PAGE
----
Now you're pretending to be "selective" on the basis that last year you finally imposed a floor of 145 on the LSAT—and still at least a quarter of your entering class had exactly that horrible score. You're also demanding consideration for your graduates' supposedly good performance on the Florida bar exam in February 2018—but only 29 of your graduates took that test, and they're hardly representative of your whole lousy class.

    You've ripped off millions for the "investors" and the employees. Time for the InfiLaw scamsters to put their ill-gotten gains into another racket.

  2. The argument about Cooley is the most interesting part of Florida Coastal's whiny-ass screed. Why indeed should Cooley get away with the same shit while Florida Coastal is held to a "standard"? Just because Cooley is huge, with more than a thousand lemmings at its various campuses, whereas Florida Coastal is small and shrinking?

  3. The law school Deans, professors, and ABA administrators may all be con artists looking to rip off students. But they are not stupid like the students they admit at these toilet law schools. These are the conniving people that came up with conditional scholarships coupled with strict grade curves and section stacking. When public pressure led to the ABA requiring schools to stop publishing fraudulent employment data, the schools hired their own students! The schools hired their students for precisely 12 months – just long enough to classify the job as a long term job! Arizona Summit and Charlotte even paid students to defer taking the bar exam to prop up the horrible bar passage rates. Everything that these con artists do is done for the purpose of keeping the scam going.

    The Federal government threatened to pull the ABA’s accreditation power because toilet law schools sole admission criteria is eligibility for Federal loans. The schools just want the Federal loan dollars and don’t care if the student passes the bar exam or gets a job. The ABA could have responded to the Federal government’s threats and enforced basic admission standards. But that approach would result in many of these toilets closing.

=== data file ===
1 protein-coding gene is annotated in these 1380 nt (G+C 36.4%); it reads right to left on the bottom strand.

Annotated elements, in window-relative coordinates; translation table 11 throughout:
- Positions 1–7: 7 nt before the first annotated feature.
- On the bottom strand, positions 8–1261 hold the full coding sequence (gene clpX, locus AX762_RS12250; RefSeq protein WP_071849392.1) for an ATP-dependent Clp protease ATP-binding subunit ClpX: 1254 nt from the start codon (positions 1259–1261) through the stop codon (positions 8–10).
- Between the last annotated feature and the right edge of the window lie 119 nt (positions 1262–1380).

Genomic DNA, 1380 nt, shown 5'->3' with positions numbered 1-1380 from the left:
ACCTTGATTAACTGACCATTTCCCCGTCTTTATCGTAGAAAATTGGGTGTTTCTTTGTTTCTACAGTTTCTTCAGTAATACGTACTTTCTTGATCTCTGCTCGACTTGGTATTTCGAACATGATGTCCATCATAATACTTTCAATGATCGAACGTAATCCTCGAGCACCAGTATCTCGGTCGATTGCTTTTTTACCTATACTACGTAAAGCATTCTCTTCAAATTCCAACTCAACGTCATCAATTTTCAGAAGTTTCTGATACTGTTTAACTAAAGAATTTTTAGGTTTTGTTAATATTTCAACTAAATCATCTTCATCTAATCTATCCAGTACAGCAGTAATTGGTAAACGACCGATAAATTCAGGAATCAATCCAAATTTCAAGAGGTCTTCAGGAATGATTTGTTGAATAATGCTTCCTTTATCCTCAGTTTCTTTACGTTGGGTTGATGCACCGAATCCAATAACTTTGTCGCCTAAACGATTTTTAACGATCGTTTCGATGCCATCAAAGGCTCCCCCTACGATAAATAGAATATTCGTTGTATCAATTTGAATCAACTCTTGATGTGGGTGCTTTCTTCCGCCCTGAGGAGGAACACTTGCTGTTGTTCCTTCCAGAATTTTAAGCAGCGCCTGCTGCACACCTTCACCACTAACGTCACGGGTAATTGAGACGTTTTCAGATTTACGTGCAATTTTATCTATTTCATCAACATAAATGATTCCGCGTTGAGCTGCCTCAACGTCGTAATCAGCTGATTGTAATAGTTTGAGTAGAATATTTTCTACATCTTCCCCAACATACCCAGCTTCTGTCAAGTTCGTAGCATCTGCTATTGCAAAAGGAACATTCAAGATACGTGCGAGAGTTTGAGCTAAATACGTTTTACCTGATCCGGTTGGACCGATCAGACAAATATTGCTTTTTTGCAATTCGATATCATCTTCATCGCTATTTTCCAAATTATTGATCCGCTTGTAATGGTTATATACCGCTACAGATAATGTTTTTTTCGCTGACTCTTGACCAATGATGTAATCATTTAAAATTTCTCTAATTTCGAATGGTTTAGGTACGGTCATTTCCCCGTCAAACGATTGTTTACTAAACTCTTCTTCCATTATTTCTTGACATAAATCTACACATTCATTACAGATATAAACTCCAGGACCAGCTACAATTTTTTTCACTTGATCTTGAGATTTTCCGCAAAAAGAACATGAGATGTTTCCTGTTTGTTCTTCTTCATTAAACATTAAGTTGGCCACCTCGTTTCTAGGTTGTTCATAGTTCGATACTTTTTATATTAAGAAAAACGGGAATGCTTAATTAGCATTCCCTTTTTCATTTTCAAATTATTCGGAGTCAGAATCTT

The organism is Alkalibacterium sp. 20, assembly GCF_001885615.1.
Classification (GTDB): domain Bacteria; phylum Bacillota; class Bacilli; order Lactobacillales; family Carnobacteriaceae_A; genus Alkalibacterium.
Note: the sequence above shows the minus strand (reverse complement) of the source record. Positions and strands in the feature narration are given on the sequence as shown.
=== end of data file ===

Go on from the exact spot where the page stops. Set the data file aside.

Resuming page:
So the ABA chose the course that would get the Feds off their back and keep the scam going. The ABA arbitrarily allowed Cooley to admit another weak class of students after the school sued the ABA. At the same time, the ABA dropped the hammer on Arizona Summit and Florida Coastal despite those schools admitting objectively stronger students. The ABA’s inconsistent enforcement of standards allows Arizona Summit and Florida Coastal to attack the ABA in court! When a Judge says that the ABA must leave Arizona Summit and Florida Coastal alone and let them go on with business as usual, the ABA can throw up their hands. “Sorry Feds, we tried to enforce admission standards, but we were sued and these judges blocked us from doing so.” That is why you are seeing the ABA enforce these standards in such a haphazard way that opens them up to easy criticism and rebuttal. They want to lose these enforcement actions.

    1. And while publicly praising the supposed Global Leadership or other god-like skills of the dolts that they lure in for $50k per year, they privately abuse them: the dean of admissions at the U of Illinois at Urbana–Champaign called them "little bastards", and the "Assistant Dean of Student Success" at defunct the Charlotte School of Law called them "these fucking mother-fuckers" (

  4. A judge denied Horrida Coastal's request for a temporary restraining order against the ABA but did put the motion down for a hearing on June 29: